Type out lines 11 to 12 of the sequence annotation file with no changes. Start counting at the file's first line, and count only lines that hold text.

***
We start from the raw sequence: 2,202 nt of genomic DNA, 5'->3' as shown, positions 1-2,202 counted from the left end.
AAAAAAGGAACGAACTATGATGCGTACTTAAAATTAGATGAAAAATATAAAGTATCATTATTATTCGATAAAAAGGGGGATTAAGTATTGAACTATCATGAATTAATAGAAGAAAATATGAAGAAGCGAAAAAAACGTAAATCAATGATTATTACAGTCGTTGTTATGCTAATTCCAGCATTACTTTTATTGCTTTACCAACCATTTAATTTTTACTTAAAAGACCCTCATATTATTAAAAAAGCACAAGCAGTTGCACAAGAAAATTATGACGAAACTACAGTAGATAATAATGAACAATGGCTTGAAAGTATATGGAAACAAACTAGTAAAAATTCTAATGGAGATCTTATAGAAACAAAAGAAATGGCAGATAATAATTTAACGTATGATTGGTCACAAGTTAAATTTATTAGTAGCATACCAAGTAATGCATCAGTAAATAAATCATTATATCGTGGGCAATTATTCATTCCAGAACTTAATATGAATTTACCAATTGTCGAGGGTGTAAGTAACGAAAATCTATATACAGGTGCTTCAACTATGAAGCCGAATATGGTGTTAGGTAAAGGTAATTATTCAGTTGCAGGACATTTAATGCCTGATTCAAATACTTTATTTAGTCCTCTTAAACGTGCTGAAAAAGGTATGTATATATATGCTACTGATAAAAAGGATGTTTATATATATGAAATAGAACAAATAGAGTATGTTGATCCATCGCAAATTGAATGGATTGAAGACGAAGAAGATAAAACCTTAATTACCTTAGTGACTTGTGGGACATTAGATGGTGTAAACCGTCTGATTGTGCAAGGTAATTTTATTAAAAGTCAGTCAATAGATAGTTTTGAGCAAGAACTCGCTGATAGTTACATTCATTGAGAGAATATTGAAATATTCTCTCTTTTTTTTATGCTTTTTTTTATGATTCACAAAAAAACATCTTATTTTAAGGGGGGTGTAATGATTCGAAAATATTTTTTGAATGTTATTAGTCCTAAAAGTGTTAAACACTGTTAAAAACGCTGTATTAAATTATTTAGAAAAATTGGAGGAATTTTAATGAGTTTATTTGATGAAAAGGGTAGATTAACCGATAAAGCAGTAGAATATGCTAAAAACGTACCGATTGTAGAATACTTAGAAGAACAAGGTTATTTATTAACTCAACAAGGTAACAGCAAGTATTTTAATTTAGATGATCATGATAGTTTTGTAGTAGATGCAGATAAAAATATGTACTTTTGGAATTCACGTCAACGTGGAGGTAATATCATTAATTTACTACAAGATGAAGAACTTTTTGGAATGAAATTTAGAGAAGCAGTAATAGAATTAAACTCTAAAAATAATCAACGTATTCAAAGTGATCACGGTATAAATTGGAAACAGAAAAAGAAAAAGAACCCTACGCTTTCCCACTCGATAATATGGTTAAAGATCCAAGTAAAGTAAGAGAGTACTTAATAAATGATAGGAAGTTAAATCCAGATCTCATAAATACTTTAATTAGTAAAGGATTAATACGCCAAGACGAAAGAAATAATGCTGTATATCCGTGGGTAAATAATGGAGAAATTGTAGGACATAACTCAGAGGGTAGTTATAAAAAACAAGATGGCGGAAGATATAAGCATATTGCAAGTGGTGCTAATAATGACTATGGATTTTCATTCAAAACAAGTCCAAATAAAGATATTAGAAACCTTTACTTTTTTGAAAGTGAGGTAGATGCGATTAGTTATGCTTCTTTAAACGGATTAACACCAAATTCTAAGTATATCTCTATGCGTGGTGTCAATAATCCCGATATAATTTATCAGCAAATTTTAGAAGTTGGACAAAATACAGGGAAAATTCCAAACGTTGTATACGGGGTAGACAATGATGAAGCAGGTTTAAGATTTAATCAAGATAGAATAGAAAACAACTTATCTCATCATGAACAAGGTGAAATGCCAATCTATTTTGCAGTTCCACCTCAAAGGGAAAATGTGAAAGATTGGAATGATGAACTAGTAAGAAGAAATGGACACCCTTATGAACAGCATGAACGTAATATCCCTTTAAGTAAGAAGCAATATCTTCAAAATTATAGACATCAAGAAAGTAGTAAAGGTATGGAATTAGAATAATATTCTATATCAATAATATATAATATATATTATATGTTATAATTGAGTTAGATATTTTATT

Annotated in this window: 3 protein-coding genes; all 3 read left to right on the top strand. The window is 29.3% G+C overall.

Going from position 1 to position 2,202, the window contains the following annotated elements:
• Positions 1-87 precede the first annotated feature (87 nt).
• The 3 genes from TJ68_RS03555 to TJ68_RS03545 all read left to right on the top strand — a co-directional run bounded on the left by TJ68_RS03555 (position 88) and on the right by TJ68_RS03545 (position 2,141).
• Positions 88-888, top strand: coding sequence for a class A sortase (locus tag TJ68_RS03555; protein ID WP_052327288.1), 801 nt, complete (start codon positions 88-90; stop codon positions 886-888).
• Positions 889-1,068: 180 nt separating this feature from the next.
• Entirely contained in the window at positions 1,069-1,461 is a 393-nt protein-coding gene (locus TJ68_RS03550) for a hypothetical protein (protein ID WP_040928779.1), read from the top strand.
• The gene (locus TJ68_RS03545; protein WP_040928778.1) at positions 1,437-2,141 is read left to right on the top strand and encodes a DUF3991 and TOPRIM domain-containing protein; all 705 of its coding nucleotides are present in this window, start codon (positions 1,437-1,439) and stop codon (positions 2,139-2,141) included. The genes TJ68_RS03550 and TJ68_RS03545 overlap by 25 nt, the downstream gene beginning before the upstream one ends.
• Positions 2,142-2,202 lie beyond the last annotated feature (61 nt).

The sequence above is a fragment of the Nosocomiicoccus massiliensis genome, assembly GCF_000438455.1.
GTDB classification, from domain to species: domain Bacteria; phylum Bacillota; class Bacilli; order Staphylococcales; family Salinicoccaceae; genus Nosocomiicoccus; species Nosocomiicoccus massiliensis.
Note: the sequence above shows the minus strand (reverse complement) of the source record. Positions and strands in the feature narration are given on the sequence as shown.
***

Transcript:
• Positions 2,142-2,202 lie beyond the last annotated feature (61 nt).

The sequence above is a fragment of the Nosocomiicoccus massiliensis genome, assembly GCF_000438455.1.